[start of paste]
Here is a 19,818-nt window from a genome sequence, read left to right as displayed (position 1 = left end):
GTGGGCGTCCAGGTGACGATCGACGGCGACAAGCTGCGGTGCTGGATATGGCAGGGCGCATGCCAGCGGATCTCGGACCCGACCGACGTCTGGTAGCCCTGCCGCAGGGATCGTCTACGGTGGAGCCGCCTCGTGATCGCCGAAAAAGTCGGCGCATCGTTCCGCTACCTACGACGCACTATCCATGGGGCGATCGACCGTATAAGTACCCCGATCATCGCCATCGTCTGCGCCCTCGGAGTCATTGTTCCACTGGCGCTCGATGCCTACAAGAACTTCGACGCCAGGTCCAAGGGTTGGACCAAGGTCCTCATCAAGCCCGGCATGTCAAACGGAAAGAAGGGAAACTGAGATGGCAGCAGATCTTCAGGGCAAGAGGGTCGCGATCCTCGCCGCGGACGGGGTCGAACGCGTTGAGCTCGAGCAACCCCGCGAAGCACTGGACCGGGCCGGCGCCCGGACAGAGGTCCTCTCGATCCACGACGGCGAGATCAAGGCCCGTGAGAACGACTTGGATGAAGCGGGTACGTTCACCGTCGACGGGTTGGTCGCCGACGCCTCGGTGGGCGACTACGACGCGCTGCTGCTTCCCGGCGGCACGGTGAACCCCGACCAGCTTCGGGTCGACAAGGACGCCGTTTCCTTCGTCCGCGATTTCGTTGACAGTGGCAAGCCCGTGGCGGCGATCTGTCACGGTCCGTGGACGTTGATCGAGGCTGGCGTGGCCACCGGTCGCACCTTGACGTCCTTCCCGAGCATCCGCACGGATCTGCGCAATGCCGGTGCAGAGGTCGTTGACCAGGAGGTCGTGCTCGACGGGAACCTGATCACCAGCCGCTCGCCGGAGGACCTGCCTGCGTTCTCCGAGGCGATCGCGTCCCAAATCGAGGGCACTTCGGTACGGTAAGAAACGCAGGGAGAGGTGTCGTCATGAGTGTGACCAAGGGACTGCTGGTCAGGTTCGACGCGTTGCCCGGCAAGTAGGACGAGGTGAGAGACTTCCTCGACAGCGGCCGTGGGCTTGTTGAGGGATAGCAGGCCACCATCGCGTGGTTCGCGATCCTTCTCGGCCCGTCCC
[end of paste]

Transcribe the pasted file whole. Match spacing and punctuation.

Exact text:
Here is a 19,818-nt window from a genome sequence, read left to right as displayed (position 1 = left end):
GTGGGCGTCCAGGTGACGATCGACGGCGACAAGCTGCGGTGCTGGATATGGCAGGGCGCATGCCAGCGGATCTCGGACCCGACCGACGTCTGGTAGCCCTGCCGCAGGGATCGTCTACGGTGGAGCCGCCTCGTGATCGCCGAAAAAGTCGGCGCATCGTTCCGCTACCTACGACGCACTATCCATGGGGCGATCGACCGTATAAGTACCCCGATCATCGCCATCGTCTGCGCCCTCGGAGTCATTGTTCCACTGGCGCTCGATGCCTACAAGAACTTCGACGCCAGGTCCAAGGGTTGGACCAAGGTCCTCATCAAGCCCGGCATGTCAAACGGAAAGAAGGGAAACTGAGATGGCAGCAGATCTTCAGGGCAAGAGGGTCGCGATCCTCGCCGCGGACGGGGTCGAACGCGTTGAGCTCGAGCAACCCCGCGAAGCACTGGACCGGGCCGGCGCCCGGACAGAGGTCCTCTCGATCCACGACGGCGAGATCAAGGCCCGTGAGAACGACTTGGATGAAGCGGGTACGTTCACCGTCGACGGGTTGGTCGCCGACGCCTCGGTGGGCGACTACGACGCGCTGCTGCTTCCCGGCGGCACGGTGAACCCCGACCAGCTTCGGGTCGACAAGGACGCCGTTTCCTTCGTCCGCGATTTCGTTGACAGTGGCAAGCCCGTGGCGGCGATCTGTCACGGTCCGTGGACGTTGATCGAGGCTGGCGTGGCCACCGGTCGCACCTTGACGTCCTTCCCGAGCATCCGCACGGATCTGCGCAATGCCGGTGCAGAGGTCGTTGACCAGGAGGTCGTGCTCGACGGGAACCTGATCACCAGCCGCTCGCCGGAGGACCTGCCTGCGTTCTCCGAGGCGATCGCGTCCCAAATCGAGGGCACTTCGGTACGGTAAGAAACGCAGGGAGAGGTGTCGTCATGAGTGTGACCAAGGGACTGCTGGTCAGGTTCGACGCGTTGCCCGGCAAGTAGGACGAGGTGAGAGACTTCCTCGACAGCGGCCGTGGGCTTGTTGAGGGATAGCAGGCCACCATCGCGTGGTTCGCGATCCTTCTCGGCCCGTCCC